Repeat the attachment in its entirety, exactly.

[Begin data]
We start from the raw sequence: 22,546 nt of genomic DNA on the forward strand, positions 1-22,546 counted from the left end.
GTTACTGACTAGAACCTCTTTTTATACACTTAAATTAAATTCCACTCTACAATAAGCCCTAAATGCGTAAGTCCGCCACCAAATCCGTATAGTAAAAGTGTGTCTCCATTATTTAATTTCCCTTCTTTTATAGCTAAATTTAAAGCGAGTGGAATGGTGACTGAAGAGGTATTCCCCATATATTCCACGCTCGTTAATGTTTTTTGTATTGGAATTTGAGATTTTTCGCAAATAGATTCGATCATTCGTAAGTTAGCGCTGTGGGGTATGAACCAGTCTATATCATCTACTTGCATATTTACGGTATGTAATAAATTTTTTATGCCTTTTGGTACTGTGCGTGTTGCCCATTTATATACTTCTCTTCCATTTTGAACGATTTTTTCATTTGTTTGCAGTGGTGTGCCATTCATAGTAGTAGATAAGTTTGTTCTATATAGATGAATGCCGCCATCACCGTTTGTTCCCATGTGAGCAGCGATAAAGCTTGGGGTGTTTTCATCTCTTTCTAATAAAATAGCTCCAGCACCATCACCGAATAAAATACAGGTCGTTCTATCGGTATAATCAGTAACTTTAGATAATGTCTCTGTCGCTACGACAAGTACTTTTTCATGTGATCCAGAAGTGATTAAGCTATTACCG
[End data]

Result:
We start from the raw sequence: 22,546 nt of genomic DNA on the forward strand, positions 1-22,546 counted from the left end.
GTTACTGACTAGAACCTCTTTTTATACACTTAAATTAAATTCCACTCTACAATAAGCCCTAAATGCGTAAGTCCGCCACCAAATCCGTATAGTAAAAGTGTGTCTCCATTATTTAATTTCCCTTCTTTTATAGCTAAATTTAAAGCGAGTGGAATGGTGACTGAAGAGGTATTCCCCATATATTCCACGCTCGTTAATGTTTTTTGTATTGGAATTTGAGATTTTTCGCAAATAGATTCGATCATTCGTAAGTTAGCGCTGTGGGGTATGAACCAGTCTATATCATCTACTTGCATATTTACGGTATGTAATAAATTTTTTATGCCTTTTGGTACTGTGCGTGTTGCCCATTTATATACTTCTCTTCCATTTTGAACGATTTTTTCATTTGTTTGCAGTGGTGTGCCATTCATAGTAGTAGATAAGTTTGTTCTATATAGATGAATGCCGCCATCACCGTTTGTTCCCATGTGAGCAGCGATAAAGCTTGGGGTGTTTTCATCTCTTTCTAATAAAATAGCTCCAGCACCATCACCGAATAAAATACAGGTCGTTCTATCGGTATAATCAGTAACTTTAGATAATGTCTCTGTCGCTACGACAAGTACTTTTTCATGTGATCCAGAAGTGATTAAGCTATTACCG